“If, in 2030, we can put it into orbit in line with our plans, it will be a colossal breakthrough,” quoted Interfax news agency Roscosmos chief Dmitry Rogozin. “The will is there to take a new step in world-manned space research.”
Russian cosmonauts have been working with colleagues from the United States and 16 other countries on the ISS since 1998 – one of the closest areas of cooperation between Moscow and Washington, whose relations are currently in deep crisis over human rights, cyber attacks and a number of other issues.
Deputy Prime Minister Yuri Borisov told Russian television over the weekend that Moscow would announce to its partners that it would leave the 2025 ISS project.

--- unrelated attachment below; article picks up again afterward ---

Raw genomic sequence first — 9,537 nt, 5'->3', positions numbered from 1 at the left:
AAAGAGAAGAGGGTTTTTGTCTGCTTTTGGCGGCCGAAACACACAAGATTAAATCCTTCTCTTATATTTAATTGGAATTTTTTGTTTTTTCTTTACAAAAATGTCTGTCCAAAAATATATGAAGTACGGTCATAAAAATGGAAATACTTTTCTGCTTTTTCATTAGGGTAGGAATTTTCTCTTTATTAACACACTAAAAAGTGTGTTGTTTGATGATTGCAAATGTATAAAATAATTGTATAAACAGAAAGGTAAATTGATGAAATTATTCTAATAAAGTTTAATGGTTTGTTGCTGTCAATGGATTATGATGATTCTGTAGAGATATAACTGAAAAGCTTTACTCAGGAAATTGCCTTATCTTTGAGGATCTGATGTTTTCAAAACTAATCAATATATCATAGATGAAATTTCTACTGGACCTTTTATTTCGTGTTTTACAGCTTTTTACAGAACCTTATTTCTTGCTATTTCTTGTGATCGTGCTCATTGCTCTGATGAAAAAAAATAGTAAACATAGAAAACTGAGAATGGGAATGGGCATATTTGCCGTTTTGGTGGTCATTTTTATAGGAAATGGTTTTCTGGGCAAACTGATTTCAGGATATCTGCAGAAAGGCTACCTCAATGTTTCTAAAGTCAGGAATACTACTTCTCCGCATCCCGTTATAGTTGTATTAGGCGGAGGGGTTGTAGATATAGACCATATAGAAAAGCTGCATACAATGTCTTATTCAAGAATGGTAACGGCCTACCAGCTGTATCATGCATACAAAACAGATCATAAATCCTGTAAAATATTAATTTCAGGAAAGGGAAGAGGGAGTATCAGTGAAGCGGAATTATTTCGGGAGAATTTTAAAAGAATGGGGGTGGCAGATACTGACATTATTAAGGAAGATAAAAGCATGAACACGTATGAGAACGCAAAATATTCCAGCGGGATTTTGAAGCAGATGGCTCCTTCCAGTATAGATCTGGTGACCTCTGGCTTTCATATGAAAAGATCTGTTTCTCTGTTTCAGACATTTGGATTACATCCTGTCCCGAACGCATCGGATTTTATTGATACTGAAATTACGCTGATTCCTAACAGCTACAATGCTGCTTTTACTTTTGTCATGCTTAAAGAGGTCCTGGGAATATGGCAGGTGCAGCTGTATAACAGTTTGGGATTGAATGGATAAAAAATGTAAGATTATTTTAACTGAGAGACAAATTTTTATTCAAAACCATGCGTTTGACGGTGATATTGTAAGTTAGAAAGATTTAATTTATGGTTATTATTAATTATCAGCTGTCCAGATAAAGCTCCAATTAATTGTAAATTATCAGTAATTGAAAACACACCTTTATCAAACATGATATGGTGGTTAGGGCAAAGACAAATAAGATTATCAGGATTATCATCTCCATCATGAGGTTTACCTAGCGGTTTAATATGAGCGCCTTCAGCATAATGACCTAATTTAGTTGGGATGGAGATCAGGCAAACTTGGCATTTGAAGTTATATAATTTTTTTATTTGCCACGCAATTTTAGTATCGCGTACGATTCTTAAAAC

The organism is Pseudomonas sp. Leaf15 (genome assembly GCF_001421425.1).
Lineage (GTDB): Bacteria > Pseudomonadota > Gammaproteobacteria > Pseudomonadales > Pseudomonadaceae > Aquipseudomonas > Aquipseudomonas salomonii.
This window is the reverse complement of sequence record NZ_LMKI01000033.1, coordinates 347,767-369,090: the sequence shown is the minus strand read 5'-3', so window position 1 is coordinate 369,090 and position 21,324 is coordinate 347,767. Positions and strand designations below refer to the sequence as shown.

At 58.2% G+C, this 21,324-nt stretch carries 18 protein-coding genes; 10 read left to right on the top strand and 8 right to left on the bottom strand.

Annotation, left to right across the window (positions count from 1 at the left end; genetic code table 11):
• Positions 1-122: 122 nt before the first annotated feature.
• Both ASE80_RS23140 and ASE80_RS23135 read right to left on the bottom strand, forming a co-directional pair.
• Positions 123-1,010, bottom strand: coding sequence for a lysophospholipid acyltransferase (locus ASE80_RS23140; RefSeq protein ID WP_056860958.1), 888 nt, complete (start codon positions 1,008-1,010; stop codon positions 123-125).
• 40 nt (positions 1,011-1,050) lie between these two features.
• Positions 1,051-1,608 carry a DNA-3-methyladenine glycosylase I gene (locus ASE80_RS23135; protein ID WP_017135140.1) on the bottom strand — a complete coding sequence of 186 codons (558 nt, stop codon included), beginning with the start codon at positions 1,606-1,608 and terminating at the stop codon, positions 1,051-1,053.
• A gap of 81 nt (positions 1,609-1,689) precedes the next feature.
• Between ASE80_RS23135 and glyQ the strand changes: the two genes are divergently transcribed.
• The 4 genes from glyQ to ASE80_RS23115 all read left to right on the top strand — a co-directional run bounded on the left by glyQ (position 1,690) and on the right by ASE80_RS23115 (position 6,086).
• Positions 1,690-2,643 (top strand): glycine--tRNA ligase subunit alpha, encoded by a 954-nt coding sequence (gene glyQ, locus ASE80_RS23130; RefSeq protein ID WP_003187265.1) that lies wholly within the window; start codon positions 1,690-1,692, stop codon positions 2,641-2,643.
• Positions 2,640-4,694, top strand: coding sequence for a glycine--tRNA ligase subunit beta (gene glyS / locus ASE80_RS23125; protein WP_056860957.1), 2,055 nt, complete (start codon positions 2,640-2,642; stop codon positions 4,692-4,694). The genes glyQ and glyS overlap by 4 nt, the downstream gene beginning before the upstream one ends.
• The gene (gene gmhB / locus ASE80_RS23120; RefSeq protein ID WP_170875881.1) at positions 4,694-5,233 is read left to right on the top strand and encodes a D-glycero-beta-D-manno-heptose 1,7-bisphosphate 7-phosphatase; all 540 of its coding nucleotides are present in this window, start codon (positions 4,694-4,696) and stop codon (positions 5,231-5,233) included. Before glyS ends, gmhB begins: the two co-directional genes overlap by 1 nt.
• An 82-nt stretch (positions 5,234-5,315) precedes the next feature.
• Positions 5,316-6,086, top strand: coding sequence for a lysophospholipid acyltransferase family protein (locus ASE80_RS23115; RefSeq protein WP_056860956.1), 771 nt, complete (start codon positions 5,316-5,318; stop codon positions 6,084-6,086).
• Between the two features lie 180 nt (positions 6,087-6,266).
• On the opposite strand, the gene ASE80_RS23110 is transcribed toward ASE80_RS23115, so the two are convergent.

Rogozin said that the Russian station, unlike the ISS, would probably not be permanently manned because its orbit would expose it to higher radiation.
But cosmonauts would visit it, and it would also use artificial intelligence and robots.
He said Russia was ready to consider letting foreign crews visit, “but the station must be national … if you want it good, do it yourself.”
Interfax quoted an unnamed source as saying that Russia planned to spend up to $ 6 billion to get the project launched.